Monday, February 18, 2019
This is a post by one of our new authors: Hilary Reed, Clinical Associate Professor Lawyering Skills and Strategies at the University of Houston Law Center.
Though Google has no offices, employees, or store fronts in East Texas, it does have some servers there. Last year, in a patent case, a district court judge deemed those servers a “place of business” in the Eastern District of Texas and established venue under 28 U.S.C. § 1400(b). The Eastern District of Texas is known as a “rocket docket” and has a reputation as a plaintiff-friendly patent jurisdiction. Google requested a writ of mandamus on the venue issue from the Federal Circuit. That writ was denied by a panel in October. Earlier this month the Federal Circuit denied a rehearing by the panel and a rehearing en banc on the writ in In re Google LLC, 2019 WL 438198 (Fed. Cir. Feb. 5, 2019). It’s hard to imagine that this issue won’t ultimately be decided on the merits by the Federal Circuit because of the decision’s wide-spread implications for tech companies, potentially subjecting them to venue anywhere they own equipment. But for now, the Federal Circuit has said that this is not one of those extraordinary causes mandamus should remedy.
For more discussion of the venue issue, check out this blog post.
While the underlying venue issue is certainly interesting, I want to focus here on the Federal Circuit’s mandamus analysis, particularly on the denial of the writ and Judge Jimmie Reyna’s strong dissents to both the original panel decision and the en banc rehearing denial. From a practical perspective, how big do the stakes have to be for the appellate court to take up an issue on a writ of mandamus?
Writs of mandamus allow litigants to request appellate review before there is a final judgment in a case. In the original panel decision, the Federal Circuit explains that “[a] writ of mandamus is a ‘drastic and extraordinary remedy reserved for really extraordinary causes.’” In re Google, LLC, 2018 WL 5536478, *1 (Fed. Cir. Oct. 29, 2019) (citation omitted). It then lays out the three requirements for a writ of mandamus:
[f]irst, the petitioner must ‘have no other adequate means to obtain the relief’ desired. Second, the petitioner must show that the ‘right to issuance of the writ is clear and indisputable.’ Third, ‘even if the first two prerequisites have been met, the issuing court, in the exercise of its discretion, must be satisfied that the writ is appropriate under the circumstances.”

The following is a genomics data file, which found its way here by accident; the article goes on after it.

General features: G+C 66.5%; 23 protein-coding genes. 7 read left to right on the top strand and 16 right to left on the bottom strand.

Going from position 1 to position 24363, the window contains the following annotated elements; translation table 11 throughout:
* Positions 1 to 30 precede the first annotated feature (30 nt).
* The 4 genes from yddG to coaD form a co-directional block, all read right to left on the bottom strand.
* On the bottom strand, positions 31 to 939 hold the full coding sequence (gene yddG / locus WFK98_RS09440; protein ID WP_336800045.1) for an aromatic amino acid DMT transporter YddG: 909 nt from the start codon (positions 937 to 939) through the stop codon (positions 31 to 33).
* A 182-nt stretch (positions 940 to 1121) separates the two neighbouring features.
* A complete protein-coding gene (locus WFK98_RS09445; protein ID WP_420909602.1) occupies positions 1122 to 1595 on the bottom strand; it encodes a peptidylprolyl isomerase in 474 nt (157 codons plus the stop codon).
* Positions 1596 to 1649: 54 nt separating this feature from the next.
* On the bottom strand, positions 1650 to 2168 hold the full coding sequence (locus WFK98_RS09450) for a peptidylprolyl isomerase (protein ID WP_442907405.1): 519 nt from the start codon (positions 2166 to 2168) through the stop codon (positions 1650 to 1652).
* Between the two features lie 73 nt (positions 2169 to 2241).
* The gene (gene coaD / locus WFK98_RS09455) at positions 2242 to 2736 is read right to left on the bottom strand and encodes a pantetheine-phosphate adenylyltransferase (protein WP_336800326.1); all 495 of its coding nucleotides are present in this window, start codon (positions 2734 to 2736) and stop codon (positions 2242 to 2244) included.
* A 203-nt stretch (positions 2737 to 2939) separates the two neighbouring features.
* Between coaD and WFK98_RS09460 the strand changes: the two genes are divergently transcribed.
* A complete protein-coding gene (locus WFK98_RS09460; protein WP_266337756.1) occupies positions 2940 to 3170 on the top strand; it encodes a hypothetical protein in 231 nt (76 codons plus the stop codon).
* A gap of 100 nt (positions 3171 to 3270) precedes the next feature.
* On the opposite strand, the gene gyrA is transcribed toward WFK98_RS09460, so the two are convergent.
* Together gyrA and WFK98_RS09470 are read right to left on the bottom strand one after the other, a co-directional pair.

Id. The court reminds us that “a post-judgment appeal generally is an adequate remedy for asserted §1400(b) violations.” Id. at *2. But mandamus can be available “in certain exceptional circumstances” in order to assure proper judicial administration. Id.
According to the majority, those circumstances do not exist in Google’s case—the issue needs to continue to percolate at the district court level. The court states that Google “failed to show that the district court’s ruling implicates the ‘special circumstances justifying mandamus review of certain basic, unsettled, recurring legal issues over which there is considerable litigation producing disparate results.’” Id. The court points to the small number of cases dealing with this issue at the district court level, and says that the “extraordinary remedy of a writ of mandamus is not currently warranted.” Id. at *3.
Judge Reyna’s dissents present an entirely different picture. I found his reasoning relating to the Court’s supervisory and instructional duties compelling, as well as his identification of a growing trend of suits against Google in the Eastern District of Texas. He warns that the court’s decision here weakens the Federal Circuit’s Writ of Mandamus jurisprudence. Part of the role of mandamus is to ensure “proper judicial administration.” The Federal Circuit also has a special role of supervision of lower courts on patent issues because of its exclusive subject-matter jurisdiction. By failing to issue the writ, the court allows a question to remain open that affects many technology companies and where they can be sued. Judge Reyna notes that a large technology company may own equipment in all jurisdictions, potentially subjecting it to nation-wide venue, which is not in line with Supreme Court jurisprudence.
As to the majority’s “percolation” principle, Judge Reyna states that “there is no principled reason to wait for these questions to ‘percolate’ further among districts . . . I see no justification for us to sit idly by while uncertainty builds and litigants and courts expend their resources on issues that we could have provided guidance on here.” Id. at *4. In fact, Judge Reyna reviewed the Eastern District of Texas docket and identified a growing trend of suits against Google—thirty-four new suits from October 29, 2018 when the panel denied the petition for mandamus until February 1, 2019.
Certainly, any adverse decision at the trial level can feel to the litigant like it should meet the mandamus standard because of the resources that they must spent before getting a final, appealable decision. Google now will litigate this case and possibly a large number of others in the Eastern District of Texas, with the possibility that a later appellate decision will find that venue was improper the entire time. While mandamus is supposed to be an extraordinary remedy, this seems like precisely the scenario where it makes sense. Of course, it’s hard to muster much sympathy for a resource-rich company like Google having to pay more in legal fees, but the current uncertainty on the venue question needs settling. And I’m sure to tech companies, the sooner the better. Unfortunately for them, the Federal Circuit decided they can wait.